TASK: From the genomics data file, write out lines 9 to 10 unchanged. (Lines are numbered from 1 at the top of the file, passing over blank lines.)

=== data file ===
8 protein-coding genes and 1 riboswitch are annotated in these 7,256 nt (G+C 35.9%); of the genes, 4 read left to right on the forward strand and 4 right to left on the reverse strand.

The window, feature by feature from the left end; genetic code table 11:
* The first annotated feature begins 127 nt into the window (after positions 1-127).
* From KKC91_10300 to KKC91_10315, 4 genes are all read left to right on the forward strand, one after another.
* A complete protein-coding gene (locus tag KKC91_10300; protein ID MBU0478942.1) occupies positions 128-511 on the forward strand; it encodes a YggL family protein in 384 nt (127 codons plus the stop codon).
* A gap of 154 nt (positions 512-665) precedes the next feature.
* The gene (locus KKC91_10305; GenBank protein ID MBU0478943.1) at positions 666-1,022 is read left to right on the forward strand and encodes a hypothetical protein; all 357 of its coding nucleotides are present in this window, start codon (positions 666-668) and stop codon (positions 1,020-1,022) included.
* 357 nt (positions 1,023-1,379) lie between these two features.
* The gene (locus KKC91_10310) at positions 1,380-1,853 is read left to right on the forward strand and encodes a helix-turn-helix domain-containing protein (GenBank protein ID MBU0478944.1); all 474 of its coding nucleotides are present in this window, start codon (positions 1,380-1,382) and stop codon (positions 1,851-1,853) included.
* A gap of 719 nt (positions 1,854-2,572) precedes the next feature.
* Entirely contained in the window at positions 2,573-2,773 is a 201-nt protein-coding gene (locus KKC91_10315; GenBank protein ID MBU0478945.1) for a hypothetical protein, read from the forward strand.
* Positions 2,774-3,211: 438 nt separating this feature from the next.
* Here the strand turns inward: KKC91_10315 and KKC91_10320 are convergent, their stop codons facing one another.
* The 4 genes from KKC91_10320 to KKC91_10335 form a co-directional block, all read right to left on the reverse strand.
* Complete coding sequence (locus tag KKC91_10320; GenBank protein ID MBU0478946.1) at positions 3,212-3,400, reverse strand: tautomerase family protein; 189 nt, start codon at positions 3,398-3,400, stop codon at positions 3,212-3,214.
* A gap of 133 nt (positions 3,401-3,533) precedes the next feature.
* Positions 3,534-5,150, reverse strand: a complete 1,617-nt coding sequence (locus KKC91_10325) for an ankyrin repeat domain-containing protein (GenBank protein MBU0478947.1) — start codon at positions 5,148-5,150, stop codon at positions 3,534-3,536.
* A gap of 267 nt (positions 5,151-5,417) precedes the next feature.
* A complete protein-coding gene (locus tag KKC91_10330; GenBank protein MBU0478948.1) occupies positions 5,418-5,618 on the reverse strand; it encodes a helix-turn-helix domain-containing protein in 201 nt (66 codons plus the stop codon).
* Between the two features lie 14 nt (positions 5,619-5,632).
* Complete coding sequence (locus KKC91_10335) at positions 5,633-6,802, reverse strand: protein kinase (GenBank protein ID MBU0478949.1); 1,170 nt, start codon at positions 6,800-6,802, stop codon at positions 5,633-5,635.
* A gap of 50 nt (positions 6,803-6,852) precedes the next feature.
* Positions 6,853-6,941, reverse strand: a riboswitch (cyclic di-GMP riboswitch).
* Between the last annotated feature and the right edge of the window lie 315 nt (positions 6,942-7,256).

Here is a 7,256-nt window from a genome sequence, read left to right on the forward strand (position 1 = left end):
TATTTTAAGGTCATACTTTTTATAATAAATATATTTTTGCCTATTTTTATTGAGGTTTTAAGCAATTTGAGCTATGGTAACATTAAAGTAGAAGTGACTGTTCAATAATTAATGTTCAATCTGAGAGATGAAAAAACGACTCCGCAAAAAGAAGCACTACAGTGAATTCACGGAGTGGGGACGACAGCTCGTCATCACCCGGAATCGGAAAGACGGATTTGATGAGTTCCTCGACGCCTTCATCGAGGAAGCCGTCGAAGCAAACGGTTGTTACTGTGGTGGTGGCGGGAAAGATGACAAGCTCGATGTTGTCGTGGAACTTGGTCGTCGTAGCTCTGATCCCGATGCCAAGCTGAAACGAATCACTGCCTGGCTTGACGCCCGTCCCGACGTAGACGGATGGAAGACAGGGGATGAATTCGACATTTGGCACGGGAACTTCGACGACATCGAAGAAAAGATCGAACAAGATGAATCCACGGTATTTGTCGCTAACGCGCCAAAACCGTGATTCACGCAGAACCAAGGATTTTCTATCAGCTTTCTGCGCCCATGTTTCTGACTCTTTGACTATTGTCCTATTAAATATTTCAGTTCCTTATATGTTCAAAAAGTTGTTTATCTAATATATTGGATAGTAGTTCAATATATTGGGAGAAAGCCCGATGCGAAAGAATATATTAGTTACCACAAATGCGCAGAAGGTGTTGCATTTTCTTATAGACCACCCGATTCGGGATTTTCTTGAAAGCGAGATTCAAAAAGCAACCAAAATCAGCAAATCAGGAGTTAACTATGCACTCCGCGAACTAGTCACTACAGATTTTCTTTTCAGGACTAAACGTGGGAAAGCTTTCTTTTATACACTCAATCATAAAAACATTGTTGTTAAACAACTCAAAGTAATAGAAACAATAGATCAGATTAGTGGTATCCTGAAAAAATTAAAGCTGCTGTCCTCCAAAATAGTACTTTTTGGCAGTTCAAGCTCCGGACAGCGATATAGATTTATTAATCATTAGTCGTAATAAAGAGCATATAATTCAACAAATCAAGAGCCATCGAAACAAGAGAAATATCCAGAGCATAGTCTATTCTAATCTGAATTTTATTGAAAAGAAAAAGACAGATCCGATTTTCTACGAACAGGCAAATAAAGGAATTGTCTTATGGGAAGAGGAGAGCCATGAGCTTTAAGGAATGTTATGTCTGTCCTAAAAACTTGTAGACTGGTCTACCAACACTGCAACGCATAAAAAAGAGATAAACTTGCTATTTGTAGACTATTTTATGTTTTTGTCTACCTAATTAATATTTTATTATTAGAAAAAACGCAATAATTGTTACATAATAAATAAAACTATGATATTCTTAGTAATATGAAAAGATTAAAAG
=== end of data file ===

* The gene (locus KKC91_10310) at positions 1,380-1,853 is read left to right on the forward strand and encodes a helix-turn-helix domain-containing protein (GenBank protein ID MBU0478944.1); all 474 of its coding nucleotides are present in this window, start codon (positions 1,380-1,382) and stop codon (positions 1,851-1,853) included.
* A gap of 719 nt (positions 1,854-2,572) precedes the next feature.